“Hello, I am an analyst. I work at a bank. Credit Suisse to be exact. And I say that Google paid too much for YouTube and that they are losing money on it and they probably regret buying it in the first place.”
Actually, I am not sure whether ‘analyst‘ is a proper job at all. I mean, what does an analyst do? He/she looks at data and tries to make sense of it. Isn’t that what each and everyone does everyday all the time? It’s not like you guys are any good at it. Especially the ones at banks. I know I’ve made the point of how you ran the world into a financial crisis several times already, but it’s such a fun point to make over and over. You get to take home big unearned bonuses that come out of our pockets and in return we get to make fun you. I’ve paid for the right to call you all idiots.
YouTube = possibilities
People who work at banks by definition cannot know a thing about how fun stuff works. If you had a clue of what ‘fun’ or ‘cool’ or ‘social’ is, you wouldn’t be working at a bank. Pure, simple yet elegant reasoning. So bankers should show some modesty when claiming to know stuff about fun, cool, social media such as YouTube. Not that YouTube is my cup of tea, but still. YouTube is one of the biggest brand names online. For millions of people it’s not a destination to surf to when you’re online, it’s the reason they’re online in the first place. It’s one of the first things people think of when they think of the internet. Even if YouTube can never make money as an independent website, it will be of great value to the owner who can afford it and can make good use of the all the possibilities YouTube offers. An owner like Google.
New media gurus… like all gurus
Much like bankers by definition cannot know a thing about fun and cool, there is also a group of people at the complete other end of the spectrum. They are a weird bunch, shouting stuff like ‘the future is already here’ (shouting in this case, means twittering with Caps Lock on.). These new media gurus claim that the old media are already dead, since the internet is taking over with such speed that all newspapers, magazines and tv stations are already obsolete. We’ve heard these stories for many, many years now and nothing much has changed… except that those old media are getting better and better at designing business models that make use of those new media as extras. The computer screen is not replacing the television screen as predicted by the NMG’s. Television screen are adding features that are interesting for tv watching audiences. The revolution led by the computer is losing to the evolution of the television.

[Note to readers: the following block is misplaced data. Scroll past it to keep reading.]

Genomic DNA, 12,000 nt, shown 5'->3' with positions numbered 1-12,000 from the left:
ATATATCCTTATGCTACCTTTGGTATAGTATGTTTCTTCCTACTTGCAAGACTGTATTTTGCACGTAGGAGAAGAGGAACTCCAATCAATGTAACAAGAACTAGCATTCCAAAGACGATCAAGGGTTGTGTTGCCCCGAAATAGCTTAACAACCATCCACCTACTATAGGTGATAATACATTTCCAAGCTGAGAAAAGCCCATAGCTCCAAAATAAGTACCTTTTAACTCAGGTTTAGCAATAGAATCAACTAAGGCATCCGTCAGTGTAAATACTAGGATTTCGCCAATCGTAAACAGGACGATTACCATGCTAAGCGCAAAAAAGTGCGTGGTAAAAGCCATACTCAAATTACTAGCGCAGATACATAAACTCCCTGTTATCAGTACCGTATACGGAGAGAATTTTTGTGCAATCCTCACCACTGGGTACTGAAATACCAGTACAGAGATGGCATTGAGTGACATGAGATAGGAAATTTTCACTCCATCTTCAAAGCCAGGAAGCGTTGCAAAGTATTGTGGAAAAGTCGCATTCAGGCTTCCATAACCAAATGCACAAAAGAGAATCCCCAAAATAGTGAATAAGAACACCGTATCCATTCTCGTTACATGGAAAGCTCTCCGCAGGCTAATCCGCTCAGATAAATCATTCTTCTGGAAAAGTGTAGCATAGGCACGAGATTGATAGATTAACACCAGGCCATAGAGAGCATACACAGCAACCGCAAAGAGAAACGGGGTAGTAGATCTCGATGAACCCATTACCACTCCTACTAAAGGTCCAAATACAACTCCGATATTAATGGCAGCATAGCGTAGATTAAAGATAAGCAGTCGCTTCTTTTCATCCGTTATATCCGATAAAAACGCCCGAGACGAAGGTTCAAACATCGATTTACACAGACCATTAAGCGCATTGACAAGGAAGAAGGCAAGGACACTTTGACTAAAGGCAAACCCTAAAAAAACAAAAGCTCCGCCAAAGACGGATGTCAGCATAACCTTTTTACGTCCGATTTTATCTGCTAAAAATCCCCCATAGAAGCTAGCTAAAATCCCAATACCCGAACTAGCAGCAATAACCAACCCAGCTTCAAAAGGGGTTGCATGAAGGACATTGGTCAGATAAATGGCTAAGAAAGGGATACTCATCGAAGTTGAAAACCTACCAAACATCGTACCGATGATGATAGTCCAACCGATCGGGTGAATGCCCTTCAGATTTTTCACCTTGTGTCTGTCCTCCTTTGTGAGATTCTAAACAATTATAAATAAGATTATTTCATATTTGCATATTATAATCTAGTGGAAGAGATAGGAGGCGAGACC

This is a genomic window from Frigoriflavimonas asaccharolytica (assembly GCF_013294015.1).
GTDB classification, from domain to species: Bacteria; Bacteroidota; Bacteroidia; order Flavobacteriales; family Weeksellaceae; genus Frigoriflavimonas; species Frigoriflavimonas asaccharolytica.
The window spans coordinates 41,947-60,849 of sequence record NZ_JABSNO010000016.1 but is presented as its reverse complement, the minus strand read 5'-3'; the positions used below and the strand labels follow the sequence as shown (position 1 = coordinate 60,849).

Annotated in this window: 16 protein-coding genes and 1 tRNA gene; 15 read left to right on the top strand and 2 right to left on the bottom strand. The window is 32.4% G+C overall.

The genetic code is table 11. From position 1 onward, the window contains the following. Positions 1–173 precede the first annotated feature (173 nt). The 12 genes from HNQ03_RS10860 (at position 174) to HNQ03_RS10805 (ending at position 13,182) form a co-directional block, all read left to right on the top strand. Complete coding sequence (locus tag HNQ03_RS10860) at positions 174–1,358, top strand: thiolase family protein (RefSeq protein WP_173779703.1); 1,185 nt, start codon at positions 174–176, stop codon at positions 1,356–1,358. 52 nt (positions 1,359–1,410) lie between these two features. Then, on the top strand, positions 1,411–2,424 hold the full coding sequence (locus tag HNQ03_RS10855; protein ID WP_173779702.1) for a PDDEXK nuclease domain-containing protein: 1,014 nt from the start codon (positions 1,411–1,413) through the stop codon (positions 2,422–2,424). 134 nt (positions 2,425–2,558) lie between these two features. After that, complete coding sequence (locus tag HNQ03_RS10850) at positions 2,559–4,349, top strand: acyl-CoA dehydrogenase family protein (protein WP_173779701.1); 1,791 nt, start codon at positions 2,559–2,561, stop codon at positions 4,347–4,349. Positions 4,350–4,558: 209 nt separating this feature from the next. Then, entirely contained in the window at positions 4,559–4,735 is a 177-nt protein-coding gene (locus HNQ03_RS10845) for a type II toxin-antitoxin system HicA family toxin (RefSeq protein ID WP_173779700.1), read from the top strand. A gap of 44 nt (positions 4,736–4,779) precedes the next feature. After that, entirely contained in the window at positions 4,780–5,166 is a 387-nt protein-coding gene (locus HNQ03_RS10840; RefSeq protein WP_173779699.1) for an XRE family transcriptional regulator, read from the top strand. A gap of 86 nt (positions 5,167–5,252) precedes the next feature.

@ great eSpeed?
And at great speed? Mehh. YouTube is celebrating the fact that 7 billion clips have been watched in 2010. Which sounds like a lot. Say the average clip is 3 minutes, that would make it 21 billion minutes spent on YouTube. Which sound like even more. But if we do a bit of conservative calculus with very limited input from Dutch television. we get the following.
On a typical sunday evening 3.5 million watch the 1st, 2nd and 3rd most watched shows. These last approximately 55 minutes each. This evenings take place 52 times a year. Sunday evenings are good television evenings, so the other evenings (6) would draw only 2/3 as large audiences for the top three shows. The top 3 shows account for 1/3rd of all viewers per night. how many
minutes of television watching would that make for the Netherlands alone?
That makes somewhere around 36 billion minutes, well over 1,5 times as many minutes as YouTube. Even if 10% of all those YouTube minutes were by Dutch people, YouTube wouldn’t be a significant player in the Dutch media landscape yet. And they took well over five years to get into this position. It took RTL less than a year to do a whole lot better.
I know all this is comparing apples with pears, but I think it’s good to put things in context. YouTube won’t kill tv, Twitter won’t kill newspapers, WordPress won’t kill magazines. And no one should ever take anyone who calls him/herself analyst at a bank seriously.